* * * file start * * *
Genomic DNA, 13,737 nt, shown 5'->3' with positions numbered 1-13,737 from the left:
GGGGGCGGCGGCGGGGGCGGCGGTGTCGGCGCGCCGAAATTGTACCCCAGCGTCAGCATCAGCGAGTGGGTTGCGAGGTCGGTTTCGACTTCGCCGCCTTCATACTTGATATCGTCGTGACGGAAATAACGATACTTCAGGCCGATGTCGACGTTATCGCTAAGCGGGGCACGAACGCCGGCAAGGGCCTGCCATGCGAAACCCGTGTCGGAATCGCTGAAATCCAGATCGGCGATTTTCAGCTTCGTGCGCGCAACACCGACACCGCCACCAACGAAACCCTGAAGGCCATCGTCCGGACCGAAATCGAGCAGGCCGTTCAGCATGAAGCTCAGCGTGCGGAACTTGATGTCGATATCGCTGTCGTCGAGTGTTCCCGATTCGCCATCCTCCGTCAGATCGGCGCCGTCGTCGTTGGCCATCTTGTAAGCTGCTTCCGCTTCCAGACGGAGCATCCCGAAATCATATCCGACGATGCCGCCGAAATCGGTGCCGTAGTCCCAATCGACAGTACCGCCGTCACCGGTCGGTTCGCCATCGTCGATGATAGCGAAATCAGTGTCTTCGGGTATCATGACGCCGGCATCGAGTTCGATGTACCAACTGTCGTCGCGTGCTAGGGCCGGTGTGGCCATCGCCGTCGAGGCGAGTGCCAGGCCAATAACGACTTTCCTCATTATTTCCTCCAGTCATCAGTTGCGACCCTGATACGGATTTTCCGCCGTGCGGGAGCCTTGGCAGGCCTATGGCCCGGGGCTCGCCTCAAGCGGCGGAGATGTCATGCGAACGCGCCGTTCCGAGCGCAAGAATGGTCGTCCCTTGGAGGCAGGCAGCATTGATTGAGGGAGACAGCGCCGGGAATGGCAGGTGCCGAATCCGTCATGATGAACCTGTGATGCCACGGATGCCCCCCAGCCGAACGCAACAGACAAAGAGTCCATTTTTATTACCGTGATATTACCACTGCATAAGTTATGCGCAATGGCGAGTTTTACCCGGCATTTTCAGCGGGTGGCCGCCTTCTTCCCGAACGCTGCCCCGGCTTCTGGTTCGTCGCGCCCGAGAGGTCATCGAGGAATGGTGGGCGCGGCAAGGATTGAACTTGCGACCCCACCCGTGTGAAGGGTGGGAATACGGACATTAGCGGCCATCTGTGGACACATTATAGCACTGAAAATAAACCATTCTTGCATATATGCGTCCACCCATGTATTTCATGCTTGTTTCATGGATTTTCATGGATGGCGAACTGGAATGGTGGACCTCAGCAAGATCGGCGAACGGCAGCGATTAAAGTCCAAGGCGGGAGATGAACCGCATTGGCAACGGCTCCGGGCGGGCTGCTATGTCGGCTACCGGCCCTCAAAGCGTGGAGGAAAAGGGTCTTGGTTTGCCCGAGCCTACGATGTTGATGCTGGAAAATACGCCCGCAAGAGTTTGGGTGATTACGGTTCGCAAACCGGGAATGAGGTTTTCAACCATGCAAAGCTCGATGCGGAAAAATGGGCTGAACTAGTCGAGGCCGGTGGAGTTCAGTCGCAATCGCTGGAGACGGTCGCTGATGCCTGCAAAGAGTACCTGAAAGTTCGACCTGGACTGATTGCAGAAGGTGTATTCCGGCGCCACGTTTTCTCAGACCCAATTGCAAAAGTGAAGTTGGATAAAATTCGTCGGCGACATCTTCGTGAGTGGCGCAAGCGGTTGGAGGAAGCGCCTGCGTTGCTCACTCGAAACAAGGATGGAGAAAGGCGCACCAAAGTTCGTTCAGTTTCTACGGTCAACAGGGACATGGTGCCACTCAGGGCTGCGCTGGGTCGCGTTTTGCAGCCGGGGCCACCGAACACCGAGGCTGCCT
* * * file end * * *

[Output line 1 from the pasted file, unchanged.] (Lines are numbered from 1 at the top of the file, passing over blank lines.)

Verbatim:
Genomic DNA, 13,737 nt, shown 5'->3' with positions numbered 1-13,737 from the left: